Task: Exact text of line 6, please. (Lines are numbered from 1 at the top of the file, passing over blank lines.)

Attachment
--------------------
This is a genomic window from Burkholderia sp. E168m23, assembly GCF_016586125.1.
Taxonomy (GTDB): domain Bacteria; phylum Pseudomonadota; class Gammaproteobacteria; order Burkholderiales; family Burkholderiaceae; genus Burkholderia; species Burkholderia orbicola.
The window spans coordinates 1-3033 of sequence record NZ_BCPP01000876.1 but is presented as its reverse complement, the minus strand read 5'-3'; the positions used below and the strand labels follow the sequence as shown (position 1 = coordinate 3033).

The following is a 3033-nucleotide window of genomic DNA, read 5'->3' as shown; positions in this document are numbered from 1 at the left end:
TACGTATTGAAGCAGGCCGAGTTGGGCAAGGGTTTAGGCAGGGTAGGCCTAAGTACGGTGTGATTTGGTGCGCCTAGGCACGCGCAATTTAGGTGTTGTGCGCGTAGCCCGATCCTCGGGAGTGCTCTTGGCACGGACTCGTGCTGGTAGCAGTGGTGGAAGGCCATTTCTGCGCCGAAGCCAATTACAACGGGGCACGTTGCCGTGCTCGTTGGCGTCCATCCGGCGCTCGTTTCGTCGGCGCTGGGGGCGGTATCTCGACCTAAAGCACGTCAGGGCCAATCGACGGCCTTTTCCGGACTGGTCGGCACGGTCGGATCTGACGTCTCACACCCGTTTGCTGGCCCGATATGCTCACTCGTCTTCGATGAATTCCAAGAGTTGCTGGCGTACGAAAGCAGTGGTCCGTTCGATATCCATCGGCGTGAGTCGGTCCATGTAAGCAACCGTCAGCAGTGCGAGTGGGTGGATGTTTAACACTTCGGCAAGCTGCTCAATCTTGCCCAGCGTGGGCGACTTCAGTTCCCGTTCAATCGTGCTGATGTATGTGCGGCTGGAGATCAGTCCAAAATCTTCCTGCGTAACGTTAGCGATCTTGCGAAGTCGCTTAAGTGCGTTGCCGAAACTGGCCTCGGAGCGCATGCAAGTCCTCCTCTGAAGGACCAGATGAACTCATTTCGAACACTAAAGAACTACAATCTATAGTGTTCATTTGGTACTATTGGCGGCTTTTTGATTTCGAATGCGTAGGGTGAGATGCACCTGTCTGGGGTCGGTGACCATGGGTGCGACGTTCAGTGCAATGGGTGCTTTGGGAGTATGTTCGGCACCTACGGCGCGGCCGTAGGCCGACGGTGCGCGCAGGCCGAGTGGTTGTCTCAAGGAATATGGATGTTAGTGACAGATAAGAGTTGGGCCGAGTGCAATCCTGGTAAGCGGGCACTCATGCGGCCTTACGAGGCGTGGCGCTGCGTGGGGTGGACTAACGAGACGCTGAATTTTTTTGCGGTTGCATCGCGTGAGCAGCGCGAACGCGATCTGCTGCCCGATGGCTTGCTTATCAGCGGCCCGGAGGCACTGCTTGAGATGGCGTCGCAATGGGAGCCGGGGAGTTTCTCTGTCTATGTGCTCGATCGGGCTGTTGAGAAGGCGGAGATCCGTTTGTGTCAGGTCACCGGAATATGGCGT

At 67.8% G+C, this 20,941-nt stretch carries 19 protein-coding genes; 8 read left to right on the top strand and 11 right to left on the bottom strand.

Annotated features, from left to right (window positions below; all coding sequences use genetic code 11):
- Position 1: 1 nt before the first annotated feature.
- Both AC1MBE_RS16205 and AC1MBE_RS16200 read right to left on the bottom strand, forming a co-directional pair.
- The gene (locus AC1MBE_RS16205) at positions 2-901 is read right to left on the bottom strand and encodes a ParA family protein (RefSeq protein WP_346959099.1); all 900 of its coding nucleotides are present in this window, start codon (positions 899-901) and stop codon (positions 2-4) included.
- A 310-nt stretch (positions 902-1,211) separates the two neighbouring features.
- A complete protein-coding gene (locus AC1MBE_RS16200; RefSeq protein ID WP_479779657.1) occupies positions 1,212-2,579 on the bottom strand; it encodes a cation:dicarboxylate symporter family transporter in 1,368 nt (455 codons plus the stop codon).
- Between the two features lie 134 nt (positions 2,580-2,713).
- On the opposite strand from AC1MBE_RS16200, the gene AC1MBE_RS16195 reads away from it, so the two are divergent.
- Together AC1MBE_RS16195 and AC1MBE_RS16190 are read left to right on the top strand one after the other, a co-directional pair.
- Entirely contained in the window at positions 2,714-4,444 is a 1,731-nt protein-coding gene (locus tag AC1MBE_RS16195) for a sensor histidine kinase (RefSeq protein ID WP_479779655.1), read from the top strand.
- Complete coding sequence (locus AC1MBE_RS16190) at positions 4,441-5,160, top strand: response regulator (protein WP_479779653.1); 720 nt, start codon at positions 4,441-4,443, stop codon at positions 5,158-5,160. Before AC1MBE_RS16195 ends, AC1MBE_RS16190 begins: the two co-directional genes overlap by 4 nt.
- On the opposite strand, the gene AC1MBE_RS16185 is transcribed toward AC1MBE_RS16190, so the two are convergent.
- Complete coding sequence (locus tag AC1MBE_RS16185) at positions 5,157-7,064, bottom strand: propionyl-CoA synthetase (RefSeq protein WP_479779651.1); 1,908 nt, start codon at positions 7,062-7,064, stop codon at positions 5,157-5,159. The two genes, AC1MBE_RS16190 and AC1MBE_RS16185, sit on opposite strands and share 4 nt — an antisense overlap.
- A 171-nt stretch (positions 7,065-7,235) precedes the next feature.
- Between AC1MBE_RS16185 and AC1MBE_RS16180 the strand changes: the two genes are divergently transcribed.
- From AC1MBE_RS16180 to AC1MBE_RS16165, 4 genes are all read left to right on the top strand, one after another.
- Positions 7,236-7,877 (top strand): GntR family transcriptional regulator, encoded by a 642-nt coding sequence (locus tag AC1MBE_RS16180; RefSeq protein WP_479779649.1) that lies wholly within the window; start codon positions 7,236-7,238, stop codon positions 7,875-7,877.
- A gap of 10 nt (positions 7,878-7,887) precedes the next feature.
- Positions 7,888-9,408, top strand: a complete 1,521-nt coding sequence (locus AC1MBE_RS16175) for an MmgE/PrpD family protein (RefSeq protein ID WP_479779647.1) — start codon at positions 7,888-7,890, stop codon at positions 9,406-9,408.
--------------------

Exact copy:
At 67.8% G+C, this 20,941-nt stretch carries 19 protein-coding genes; 8 read left to right on the top strand and 11 right to left on the bottom strand.